[3] A more complete investigation of intraseasonal variability of the summer WAM is presented here over the period 1979–2000, a dry one over West Africa compared to the long-term mean [Hastenrath, 1991]. It is based on three datasets. First, the daily Interpolated OLR dataset of 2.5° latitude/longitude resolution [Liebmann and Smith, 1996], from the Climate Diagnostics Center, which has been widely used for tropical studies where deep convection and rainfall can be estimated through low OLR values. Second, to validate this OLR-based study, daily interpolated in-situ rainfall dataset is available from IRD (Institut de Recherches pour le Développement) at the same resolution over the domain 3–20°N/18°W–25°E for the period 1979–1990, with void areas in the SW corner of the domain and in Nigeria and a part of Central Africa. Finally the NCEP-DOE AMIP-II Reanalysis (R-2) dataset, an updated version of the NCEP/NCAR reanalysis has been used to document the low-level circulation associated with the different intraseasonal modes of convection in the African monsoon. Several studies [Diedhiou et al., 1999; Sultan et al., 2003] have demonstrated the accuracy of the first version [Kalnay et al., 1996] of these reanalyzes in the description of the atmospheric circulation over West Africa, as well as high consistency with the IRD-rainfall and NOAA-OLR fields from synoptic to interannual timescales. The updated version of the reanalyzes shows significant improvements upon the first one in land surface parameters and land-ocean fluxes [Kanamitsu et al., 2002].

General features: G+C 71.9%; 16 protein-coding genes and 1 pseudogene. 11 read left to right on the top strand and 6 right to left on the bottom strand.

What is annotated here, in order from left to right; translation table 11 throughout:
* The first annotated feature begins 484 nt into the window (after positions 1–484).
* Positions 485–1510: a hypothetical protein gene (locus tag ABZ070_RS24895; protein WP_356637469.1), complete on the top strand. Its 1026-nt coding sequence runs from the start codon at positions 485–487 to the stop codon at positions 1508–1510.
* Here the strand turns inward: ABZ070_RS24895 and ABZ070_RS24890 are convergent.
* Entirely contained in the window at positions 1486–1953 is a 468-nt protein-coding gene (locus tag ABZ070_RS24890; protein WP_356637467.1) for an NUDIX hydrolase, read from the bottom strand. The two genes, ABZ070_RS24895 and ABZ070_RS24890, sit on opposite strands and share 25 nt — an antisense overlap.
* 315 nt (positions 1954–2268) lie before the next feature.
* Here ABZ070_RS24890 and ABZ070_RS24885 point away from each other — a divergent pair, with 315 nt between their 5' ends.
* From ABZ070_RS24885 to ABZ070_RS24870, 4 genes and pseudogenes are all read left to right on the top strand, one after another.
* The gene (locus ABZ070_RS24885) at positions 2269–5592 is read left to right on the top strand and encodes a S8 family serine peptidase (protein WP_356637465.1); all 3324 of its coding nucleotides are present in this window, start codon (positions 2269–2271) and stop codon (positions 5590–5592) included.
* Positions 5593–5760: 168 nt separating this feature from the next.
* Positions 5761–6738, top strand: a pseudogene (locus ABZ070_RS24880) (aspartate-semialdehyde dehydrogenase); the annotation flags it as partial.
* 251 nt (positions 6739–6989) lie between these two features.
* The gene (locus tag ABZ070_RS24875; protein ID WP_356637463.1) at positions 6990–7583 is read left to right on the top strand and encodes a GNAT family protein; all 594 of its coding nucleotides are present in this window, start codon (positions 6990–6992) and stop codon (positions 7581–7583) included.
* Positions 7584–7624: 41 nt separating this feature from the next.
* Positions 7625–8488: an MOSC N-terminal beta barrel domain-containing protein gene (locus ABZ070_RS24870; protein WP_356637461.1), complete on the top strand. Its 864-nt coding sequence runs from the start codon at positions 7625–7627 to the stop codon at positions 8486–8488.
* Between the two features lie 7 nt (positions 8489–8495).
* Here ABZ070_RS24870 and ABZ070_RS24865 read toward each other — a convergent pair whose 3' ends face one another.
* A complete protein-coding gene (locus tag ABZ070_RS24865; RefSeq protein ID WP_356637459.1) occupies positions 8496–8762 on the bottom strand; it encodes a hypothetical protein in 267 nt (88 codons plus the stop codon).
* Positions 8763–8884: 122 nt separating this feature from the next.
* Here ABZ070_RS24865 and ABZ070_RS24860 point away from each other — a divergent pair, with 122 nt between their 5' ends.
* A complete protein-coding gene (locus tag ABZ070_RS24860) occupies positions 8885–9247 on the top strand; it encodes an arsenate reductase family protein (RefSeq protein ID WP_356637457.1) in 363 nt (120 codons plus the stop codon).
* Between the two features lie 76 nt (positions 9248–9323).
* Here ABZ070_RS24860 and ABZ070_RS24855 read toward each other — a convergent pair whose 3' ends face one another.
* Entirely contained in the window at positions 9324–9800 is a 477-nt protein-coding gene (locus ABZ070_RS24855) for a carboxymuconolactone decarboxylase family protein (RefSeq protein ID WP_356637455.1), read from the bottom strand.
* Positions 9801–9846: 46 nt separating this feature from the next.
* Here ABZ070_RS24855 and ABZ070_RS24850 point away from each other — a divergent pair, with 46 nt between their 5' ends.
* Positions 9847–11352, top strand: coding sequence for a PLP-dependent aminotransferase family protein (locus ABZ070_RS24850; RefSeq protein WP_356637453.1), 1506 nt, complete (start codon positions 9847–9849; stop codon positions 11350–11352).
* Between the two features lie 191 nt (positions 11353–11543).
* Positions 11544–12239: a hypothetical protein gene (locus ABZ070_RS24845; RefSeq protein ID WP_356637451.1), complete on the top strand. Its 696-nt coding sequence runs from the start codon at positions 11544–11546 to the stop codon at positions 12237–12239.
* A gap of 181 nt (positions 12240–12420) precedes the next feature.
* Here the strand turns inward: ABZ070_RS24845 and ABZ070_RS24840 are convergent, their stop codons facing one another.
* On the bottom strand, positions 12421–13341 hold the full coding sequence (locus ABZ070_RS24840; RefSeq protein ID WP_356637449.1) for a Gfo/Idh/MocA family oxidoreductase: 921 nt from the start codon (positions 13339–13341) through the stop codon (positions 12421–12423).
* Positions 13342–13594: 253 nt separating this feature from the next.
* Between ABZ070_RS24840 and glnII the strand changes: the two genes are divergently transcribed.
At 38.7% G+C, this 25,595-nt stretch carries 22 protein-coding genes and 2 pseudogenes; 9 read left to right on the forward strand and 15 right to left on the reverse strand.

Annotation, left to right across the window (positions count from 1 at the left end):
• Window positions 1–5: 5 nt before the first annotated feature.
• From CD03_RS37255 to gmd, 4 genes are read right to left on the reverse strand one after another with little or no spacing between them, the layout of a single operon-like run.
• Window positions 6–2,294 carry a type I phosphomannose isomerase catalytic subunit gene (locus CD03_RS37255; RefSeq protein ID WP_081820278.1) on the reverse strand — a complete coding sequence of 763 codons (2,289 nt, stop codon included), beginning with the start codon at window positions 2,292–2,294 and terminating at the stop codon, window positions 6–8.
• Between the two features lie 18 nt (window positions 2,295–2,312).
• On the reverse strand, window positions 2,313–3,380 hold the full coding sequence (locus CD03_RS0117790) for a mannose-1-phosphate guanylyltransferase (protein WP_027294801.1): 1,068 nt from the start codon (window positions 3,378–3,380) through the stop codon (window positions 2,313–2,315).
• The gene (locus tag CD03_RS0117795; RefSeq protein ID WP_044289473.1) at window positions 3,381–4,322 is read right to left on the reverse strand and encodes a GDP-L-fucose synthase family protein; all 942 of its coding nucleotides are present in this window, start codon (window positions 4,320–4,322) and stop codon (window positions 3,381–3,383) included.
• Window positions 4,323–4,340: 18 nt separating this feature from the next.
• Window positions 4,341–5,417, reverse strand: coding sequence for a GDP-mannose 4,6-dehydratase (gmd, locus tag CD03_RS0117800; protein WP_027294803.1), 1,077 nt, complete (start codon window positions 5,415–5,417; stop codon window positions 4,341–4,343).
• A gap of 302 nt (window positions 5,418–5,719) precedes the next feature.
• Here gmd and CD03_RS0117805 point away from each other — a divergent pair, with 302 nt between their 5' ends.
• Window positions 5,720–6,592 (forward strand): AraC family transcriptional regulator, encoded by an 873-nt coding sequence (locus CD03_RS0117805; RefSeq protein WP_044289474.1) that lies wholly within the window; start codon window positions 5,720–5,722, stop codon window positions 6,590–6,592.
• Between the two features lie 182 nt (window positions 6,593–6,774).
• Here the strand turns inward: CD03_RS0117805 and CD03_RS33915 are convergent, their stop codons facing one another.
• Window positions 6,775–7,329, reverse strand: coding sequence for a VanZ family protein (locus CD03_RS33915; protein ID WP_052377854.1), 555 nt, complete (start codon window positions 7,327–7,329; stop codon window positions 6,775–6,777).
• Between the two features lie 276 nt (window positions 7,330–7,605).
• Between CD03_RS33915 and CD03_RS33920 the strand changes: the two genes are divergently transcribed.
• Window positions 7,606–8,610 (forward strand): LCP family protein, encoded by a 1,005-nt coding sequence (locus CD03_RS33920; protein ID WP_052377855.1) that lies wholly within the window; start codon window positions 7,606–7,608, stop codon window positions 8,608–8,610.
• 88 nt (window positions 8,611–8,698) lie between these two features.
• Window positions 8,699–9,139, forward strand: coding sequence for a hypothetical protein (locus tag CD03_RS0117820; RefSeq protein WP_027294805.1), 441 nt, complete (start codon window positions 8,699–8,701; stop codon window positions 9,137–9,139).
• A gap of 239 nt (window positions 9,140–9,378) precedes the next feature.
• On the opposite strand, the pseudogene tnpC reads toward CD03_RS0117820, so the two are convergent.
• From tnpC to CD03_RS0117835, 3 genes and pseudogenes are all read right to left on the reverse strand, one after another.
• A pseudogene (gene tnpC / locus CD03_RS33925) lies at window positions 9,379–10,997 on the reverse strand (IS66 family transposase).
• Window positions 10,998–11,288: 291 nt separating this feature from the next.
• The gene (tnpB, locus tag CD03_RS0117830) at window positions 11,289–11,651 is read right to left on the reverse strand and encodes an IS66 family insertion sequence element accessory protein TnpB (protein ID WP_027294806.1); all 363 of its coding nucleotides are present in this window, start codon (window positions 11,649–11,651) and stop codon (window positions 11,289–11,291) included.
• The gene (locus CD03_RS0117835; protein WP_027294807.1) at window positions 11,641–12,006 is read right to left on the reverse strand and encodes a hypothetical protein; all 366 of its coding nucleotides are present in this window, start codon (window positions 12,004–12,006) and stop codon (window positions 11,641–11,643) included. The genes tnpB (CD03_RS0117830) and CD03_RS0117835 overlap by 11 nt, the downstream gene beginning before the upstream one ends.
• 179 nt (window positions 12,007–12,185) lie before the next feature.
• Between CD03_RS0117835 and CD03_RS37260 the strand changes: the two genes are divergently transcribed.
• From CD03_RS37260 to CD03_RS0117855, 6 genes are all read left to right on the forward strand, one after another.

2. EOF Analysis of Intraseasonal Variability of Convection Over West Africa